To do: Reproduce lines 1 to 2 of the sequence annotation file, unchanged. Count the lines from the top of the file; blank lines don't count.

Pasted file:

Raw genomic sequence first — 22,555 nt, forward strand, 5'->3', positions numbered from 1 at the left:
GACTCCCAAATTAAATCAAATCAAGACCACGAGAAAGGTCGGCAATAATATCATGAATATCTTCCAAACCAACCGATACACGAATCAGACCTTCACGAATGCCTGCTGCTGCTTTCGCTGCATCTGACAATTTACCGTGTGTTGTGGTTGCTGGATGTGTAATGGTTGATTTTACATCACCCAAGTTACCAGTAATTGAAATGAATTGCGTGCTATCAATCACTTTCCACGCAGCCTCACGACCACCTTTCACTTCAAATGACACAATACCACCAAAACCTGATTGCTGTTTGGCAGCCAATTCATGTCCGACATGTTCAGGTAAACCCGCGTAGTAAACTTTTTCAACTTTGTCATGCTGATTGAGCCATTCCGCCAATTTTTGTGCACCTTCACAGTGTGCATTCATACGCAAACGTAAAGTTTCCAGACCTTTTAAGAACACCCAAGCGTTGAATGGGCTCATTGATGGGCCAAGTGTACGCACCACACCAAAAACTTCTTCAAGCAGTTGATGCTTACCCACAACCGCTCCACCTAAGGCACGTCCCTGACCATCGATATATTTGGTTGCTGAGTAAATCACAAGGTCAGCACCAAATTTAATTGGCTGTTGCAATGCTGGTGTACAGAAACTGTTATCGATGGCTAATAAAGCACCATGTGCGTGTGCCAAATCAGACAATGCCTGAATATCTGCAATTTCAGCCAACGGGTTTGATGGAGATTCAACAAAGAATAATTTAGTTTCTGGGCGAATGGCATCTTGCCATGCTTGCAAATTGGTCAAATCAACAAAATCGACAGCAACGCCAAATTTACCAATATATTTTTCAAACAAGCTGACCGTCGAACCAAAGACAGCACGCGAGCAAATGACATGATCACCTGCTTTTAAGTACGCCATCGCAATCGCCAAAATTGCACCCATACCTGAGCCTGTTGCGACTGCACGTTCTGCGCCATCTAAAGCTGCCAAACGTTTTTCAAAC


Raw genomic sequence first — 22,555 nt, forward strand, 5'->3', positions numbered from 1 at the left:
GACTCCCAAATTAAATCAAATCAAGACCACGAGAAAGGTCGGCAATAATATCATGAATATCTTCCAAACCAACCGATACACGAATCAGACCTTCACGAATGCCTGCTGCTGCTTTCGCTGCATCTGACAATTTACCGTGTGTTGTGGTTGCTGGATGTGTAATGGTTGATTTTACATCACCCAAGTTACCAGTAATTGAAATGAATTGCGTGCTATCAATCACTTTCCACGCAGCCTCACGACCACCTTTCACTTCAAATGACACAATACCACCAAAACCTGATTGCTGTTTGGCAGCCAATTCATGTCCGACATGTTCAGGTAAACCCGCGTAGTAAACTTTTTCAACTTTGTCATGCTGATTGAGCCATTCCGCCAATTTTTGTGCACCTTCACAGTGTGCATTCATACGCAAACGTAAAGTTTCCAGACCTTTTAAGAACACCCAAGCGTTGAATGGGCTCATTGATGGGCCAAGTGTACGCACCACACCAAAAACTTCTTCAAGCAGTTGATGCTTACCCACAACCGCTCCACCTAAGGCACGTCCCTGACCATCGATATATTTGGTTGCTGAGTAAATCACAAGGTCAGCACCAAATTTAATTGGCTGTTGCAATGCTGGTGTACAGAAACTGTTATCGATGGCTAATAAAGCACCATGTGCGTGTGCCAAATCAGACAATGCCTGAATATCTGCAATTTCAGCCAACGGGTTTGATGGAGATTCAACAAAGAATAATTTAGTTTCTGGGCGAATGGCATCTTGCCATGCTTGCAAATTGGTCAAATCAACAAAATCGACAGCAACGCCAAATTTACCAATATATTTTTCAAACAAGCTGACCGTCGAACCAAAGACAGCACGCGAGCAAATGACATGATCACCTGCTTTTAAGTACGCCATCGCAATCGCCAAAATTGCACCCATACCTGAGCCTGTTGCGACTGCACGTTCTGCGCCATCTAAAGCTGCCAAACGTTTTTCAAAC